"Joan the Maid." by Norah M. Holland (1876-1925)
STILL, they say, she moves through the old-time places,
Joan the Maid, with her great sword girt at her side;
Sheen of wings and shimmer of angel faces
Gather around her as she on doth ride.
Rheims or Orleans may see her thus in splendour,
Never the old Domremy streets she knew,
Here she walks as a maiden, shy and slender,
Brushing with bare brown feet the evening dew.
Oft do the children, playing in the meadows,
See her watching them, white and very fair,
Smiling lips and eyes that dream in the shadows,
Lilies of France she loved so in her hair.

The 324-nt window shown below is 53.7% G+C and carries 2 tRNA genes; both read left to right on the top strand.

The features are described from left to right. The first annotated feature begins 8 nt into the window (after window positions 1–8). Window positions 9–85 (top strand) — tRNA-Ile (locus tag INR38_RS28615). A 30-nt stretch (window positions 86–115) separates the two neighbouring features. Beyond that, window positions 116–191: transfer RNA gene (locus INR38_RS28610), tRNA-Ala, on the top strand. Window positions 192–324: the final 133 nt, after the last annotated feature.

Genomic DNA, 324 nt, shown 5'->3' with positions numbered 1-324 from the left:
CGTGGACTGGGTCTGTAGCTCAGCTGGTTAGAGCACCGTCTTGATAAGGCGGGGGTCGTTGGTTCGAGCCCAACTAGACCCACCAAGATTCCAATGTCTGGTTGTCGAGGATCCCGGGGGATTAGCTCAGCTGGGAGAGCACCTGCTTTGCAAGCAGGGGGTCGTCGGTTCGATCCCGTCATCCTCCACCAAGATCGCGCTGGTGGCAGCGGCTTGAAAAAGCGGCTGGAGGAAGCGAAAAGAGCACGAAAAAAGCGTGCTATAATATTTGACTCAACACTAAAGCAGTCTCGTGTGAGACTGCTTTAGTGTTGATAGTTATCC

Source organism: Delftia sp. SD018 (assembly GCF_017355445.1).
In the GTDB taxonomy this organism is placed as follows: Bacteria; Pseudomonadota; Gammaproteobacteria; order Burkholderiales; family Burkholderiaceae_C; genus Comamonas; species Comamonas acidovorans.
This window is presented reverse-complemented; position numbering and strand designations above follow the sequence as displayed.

So she comes, through those quiet roadways stealing,
Where in the grey church still her people bend,
Unto the Maiden, their own saint, appealing;
Hears them name her saviour of France and friend.
She has forgotten now the mocking faces,
Prison, and wounds, and torture of the flame;
Still, they say, she moves through the old-time places,
Joan the Maid, whence once, long since, she came.